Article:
Montana State University

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Education, Philanthropy and Civic Engagement with Charles Best

Tuesday, March 5, 2013, from 7:30pm to 9:00pm
Strand Union Building, Ballrooms

Doors open at 6:45pm
Free MSU parking after 6:00pm

Educator and entrepreneur, Charles Best leads, an online charity connecting classrooms in need with donors who want to help. Find out how Best went from teaching in his own classroom in the Bronx to impacting more than 6.6 million students in America and has currently distributed over $165, 000,000.  Today teachers at half of all the public schools in the nation have had at least one teacher post a project to, whose supporters include board members Stephen Colbert and Bill Bradley, as well as Oprah Winfrey and the Bill and Melinda Gates Foundation.

Best was an elementary educator, who after teaching in the inner city Bronx for five years, decided that current models of philanthropy in education were simply not getting the job done. His passion to decrease national disparity in classroom tools and funding led him to create his own grassroots company, DonorsChoose, which has since become one of Fast Company's 50 Most Innovative New Companies.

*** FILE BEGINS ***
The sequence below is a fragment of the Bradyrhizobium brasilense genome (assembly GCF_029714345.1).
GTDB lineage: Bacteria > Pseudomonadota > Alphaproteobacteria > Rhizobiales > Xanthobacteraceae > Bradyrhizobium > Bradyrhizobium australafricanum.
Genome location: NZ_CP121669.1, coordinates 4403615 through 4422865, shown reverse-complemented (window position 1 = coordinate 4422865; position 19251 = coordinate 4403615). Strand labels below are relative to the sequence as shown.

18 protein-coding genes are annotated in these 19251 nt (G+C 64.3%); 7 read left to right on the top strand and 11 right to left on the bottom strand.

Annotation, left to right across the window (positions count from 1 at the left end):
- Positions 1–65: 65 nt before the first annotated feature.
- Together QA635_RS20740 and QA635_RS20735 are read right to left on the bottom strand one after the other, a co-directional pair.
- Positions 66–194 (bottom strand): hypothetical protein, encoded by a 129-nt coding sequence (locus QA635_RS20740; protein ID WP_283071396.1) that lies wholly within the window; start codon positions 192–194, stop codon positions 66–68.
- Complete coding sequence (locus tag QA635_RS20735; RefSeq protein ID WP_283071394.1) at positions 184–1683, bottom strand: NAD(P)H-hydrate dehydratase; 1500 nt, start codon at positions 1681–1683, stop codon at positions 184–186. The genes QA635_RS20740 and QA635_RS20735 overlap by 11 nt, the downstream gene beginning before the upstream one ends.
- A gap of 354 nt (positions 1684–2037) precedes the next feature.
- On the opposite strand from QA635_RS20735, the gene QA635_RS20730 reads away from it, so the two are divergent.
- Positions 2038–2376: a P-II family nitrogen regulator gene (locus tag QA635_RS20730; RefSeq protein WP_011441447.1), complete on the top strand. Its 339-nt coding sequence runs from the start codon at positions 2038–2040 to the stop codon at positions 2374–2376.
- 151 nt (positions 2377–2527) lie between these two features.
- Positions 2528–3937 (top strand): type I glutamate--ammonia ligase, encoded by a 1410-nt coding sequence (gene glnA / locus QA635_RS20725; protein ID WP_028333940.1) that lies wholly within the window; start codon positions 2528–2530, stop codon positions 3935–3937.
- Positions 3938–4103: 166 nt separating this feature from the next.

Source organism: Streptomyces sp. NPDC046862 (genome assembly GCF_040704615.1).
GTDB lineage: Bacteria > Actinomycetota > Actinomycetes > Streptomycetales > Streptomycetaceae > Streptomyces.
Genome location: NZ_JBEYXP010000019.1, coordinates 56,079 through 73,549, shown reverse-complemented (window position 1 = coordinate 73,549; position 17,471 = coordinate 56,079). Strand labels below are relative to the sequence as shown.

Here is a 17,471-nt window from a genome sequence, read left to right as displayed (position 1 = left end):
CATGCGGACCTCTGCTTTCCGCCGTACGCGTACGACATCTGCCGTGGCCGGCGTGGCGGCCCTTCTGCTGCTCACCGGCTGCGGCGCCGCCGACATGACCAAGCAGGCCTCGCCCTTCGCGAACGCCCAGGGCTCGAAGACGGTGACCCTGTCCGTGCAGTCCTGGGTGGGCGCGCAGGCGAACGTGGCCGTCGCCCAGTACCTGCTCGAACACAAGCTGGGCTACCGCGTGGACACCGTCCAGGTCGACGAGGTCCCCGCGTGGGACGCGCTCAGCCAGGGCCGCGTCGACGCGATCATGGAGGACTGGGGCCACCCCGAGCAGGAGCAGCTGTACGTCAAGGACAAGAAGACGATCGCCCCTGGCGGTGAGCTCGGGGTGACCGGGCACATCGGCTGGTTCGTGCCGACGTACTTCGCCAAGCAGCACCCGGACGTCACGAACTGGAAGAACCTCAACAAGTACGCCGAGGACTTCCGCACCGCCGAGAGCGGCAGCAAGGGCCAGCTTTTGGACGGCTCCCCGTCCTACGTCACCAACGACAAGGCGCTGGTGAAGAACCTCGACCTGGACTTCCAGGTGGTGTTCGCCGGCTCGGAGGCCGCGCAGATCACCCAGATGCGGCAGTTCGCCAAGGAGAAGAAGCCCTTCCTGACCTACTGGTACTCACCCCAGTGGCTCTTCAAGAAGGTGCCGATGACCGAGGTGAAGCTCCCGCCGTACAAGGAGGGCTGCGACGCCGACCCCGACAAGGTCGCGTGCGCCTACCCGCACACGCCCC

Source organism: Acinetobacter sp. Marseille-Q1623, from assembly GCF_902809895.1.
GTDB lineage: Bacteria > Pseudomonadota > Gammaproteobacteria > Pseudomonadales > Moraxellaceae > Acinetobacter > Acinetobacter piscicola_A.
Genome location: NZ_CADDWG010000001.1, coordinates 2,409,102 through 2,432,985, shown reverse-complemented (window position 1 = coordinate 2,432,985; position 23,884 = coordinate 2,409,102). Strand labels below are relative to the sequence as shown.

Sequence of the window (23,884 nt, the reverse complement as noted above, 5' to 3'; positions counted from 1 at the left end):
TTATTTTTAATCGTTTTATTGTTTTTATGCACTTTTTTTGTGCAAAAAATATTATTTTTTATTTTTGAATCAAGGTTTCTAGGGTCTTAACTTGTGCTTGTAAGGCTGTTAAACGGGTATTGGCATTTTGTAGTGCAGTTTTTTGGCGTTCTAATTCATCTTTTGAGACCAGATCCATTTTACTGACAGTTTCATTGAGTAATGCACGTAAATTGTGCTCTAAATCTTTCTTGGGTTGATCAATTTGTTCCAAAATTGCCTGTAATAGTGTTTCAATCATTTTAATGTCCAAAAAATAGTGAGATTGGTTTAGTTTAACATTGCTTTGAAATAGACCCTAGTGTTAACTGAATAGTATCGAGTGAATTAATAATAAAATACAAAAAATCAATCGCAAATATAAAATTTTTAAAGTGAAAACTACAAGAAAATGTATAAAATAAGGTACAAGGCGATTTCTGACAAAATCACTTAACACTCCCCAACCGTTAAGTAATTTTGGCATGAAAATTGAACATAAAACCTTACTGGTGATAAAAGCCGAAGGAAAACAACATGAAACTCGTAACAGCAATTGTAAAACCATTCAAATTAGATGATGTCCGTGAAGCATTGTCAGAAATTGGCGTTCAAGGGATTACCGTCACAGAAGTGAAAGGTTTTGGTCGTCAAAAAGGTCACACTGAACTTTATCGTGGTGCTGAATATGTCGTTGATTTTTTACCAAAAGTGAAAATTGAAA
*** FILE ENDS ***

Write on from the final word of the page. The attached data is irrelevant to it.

Best started DonorsChoose from his classroom in 2000, marketing his charity through hand written letters before he could afford to hire a web designer. DonorsChoose asks teachers for specific needs within their classrooms that they are unable to gain funding and posts these needs to its website. Potential donors can go on and choose what classroom projects they would like to financially support. When the quota for a specific project posting is met, the children involved send letters or pictures of thanks to the donors who raised the funds to make it happen.

Children hold signs that say 'Thank you'

Since its inception, DonorsChoose has become the gold standard of direct-philanthropy in K-12 education in the United States, with 40% of public schools posting and receiving funding through its foundation. DonorsChoose has set the lofty goal of inspiring 1 million people to give $100 million to classroom projects from 100 percent of our country's high-poverty public schools and all in one school year. They are well on their way to achieving it.

In an interview with Forbes Magazine, Best noted that giving doesn't have to be motivated by the amount of money you have in your pocket, nor does it have to be impersonal. "Imagine someone with $10 finding a classroom project that speaks to them personally, seeing where their money is going and realizing that they don't need to be a millionaire to make a difference," Best said.

This event is sponsored by: ASMSU, MSU Leadership Institute, Office of the President, MSU College of Business, MSU Parent and Family Association, Jabs Center for Entrepreneurship, MSU College of Education, Health, and Human Development and Hopa Mountain

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Read more: Founder of online charity that has raised $170 million for U.S. classrooms speaks March 5 at MSU